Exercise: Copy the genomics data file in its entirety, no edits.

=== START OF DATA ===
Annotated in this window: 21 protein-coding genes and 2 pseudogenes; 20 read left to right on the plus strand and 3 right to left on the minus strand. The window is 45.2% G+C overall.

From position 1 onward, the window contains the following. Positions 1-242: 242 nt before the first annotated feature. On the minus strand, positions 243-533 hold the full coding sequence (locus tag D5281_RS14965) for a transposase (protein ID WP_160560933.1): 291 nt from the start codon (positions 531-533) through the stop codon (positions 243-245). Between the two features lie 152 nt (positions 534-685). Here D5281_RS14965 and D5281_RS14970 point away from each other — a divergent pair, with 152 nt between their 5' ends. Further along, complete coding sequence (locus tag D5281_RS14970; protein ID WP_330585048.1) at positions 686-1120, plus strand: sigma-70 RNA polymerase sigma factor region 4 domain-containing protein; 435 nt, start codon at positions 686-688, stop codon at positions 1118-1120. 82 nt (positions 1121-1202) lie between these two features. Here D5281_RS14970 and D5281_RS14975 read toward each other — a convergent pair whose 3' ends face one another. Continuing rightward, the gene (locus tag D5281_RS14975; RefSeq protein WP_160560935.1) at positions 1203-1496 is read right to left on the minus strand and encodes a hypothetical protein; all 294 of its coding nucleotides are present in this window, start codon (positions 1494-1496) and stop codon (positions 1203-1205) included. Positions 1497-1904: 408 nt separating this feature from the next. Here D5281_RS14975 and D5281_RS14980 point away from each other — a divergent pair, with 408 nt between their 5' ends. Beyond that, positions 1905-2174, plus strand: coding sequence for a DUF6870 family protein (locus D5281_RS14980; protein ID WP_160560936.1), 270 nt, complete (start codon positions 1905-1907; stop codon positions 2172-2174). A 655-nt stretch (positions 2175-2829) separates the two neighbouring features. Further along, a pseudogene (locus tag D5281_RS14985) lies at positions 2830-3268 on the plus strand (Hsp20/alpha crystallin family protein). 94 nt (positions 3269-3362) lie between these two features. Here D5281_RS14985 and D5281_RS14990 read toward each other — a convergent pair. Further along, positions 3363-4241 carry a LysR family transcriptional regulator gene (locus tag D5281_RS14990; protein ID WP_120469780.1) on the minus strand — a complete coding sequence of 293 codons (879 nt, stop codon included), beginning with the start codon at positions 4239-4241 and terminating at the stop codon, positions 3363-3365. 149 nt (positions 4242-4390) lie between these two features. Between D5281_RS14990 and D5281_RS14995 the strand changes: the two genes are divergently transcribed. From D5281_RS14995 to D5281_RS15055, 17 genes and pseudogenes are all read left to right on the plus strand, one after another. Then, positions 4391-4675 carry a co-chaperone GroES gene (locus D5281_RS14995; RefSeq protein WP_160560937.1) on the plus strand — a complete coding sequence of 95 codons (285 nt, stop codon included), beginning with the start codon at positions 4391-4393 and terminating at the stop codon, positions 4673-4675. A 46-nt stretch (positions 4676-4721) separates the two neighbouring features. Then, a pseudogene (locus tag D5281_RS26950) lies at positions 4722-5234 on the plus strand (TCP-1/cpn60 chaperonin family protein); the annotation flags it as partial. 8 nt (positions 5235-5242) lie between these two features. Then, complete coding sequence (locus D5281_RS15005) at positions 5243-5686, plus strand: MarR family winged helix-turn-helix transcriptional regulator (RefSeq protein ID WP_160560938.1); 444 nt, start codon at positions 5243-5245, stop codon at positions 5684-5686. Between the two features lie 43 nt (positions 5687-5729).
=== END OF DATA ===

Annotated in this window: 21 protein-coding genes and 2 pseudogenes; 20 read left to right on the plus strand and 3 right to left on the minus strand. The window is 45.2% G+C overall.

From position 1 onward, the window contains the following. Positions 1-242: 242 nt before the first annotated feature. On the minus strand, positions 243-533 hold the full coding sequence (locus tag D5281_RS14965) for a transposase (protein ID WP_160560933.1): 291 nt from the start codon (positions 531-533) through the stop codon (positions 243-245). Between the two features lie 152 nt (positions 534-685). Here D5281_RS14965 and D5281_RS14970 point away from each other — a divergent pair, with 152 nt between their 5' ends. Further along, complete coding sequence (locus tag D5281_RS14970; protein ID WP_330585048.1) at positions 686-1120, plus strand: sigma-70 RNA polymerase sigma factor region 4 domain-containing protein; 435 nt, start codon at positions 686-688, stop codon at positions 1118-1120. 82 nt (positions 1121-1202) lie between these two features. Here D5281_RS14970 and D5281_RS14975 read toward each other — a convergent pair whose 3' ends face one another. Continuing rightward, the gene (locus tag D5281_RS14975; RefSeq protein WP_160560935.1) at positions 1203-1496 is read right to left on the minus strand and encodes a hypothetical protein; all 294 of its coding nucleotides are present in this window, start codon (positions 1494-1496) and stop codon (positions 1203-1205) included. Positions 1497-1904: 408 nt separating this feature from the next. Here D5281_RS14975 and D5281_RS14980 point away from each other — a divergent pair, with 408 nt between their 5' ends. Beyond that, positions 1905-2174, plus strand: coding sequence for a DUF6870 family protein (locus D5281_RS14980; protein ID WP_160560936.1), 270 nt, complete (start codon positions 1905-1907; stop codon positions 2172-2174). A 655-nt stretch (positions 2175-2829) separates the two neighbouring features. Further along, a pseudogene (locus tag D5281_RS14985) lies at positions 2830-3268 on the plus strand (Hsp20/alpha crystallin family protein). 94 nt (positions 3269-3362) lie between these two features. Here D5281_RS14985 and D5281_RS14990 read toward each other — a convergent pair. Further along, positions 3363-4241 carry a LysR family transcriptional regulator gene (locus tag D5281_RS14990; protein ID WP_120469780.1) on the minus strand — a complete coding sequence of 293 codons (879 nt, stop codon included), beginning with the start codon at positions 4239-4241 and terminating at the stop codon, positions 3363-3365. 149 nt (positions 4242-4390) lie between these two features. Between D5281_RS14990 and D5281_RS14995 the strand changes: the two genes are divergently transcribed. From D5281_RS14995 to D5281_RS15055, 17 genes and pseudogenes are all read left to right on the plus strand, one after another. Then, positions 4391-4675 carry a co-chaperone GroES gene (locus D5281_RS14995; RefSeq protein WP_160560937.1) on the plus strand — a complete coding sequence of 95 codons (285 nt, stop codon included), beginning with the start codon at positions 4391-4393 and terminating at the stop codon, positions 4673-4675. A 46-nt stretch (positions 4676-4721) separates the two neighbouring features. Then, a pseudogene (locus tag D5281_RS26950) lies at positions 4722-5234 on the plus strand (TCP-1/cpn60 chaperonin family protein); the annotation flags it as partial. 8 nt (positions 5235-5242) lie between these two features. Then, complete coding sequence (locus D5281_RS15005) at positions 5243-5686, plus strand: MarR family winged helix-turn-helix transcriptional regulator (RefSeq protein ID WP_160560938.1); 444 nt, start codon at positions 5243-5245, stop codon at positions 5684-5686. Between the two features lie 43 nt (positions 5687-5729).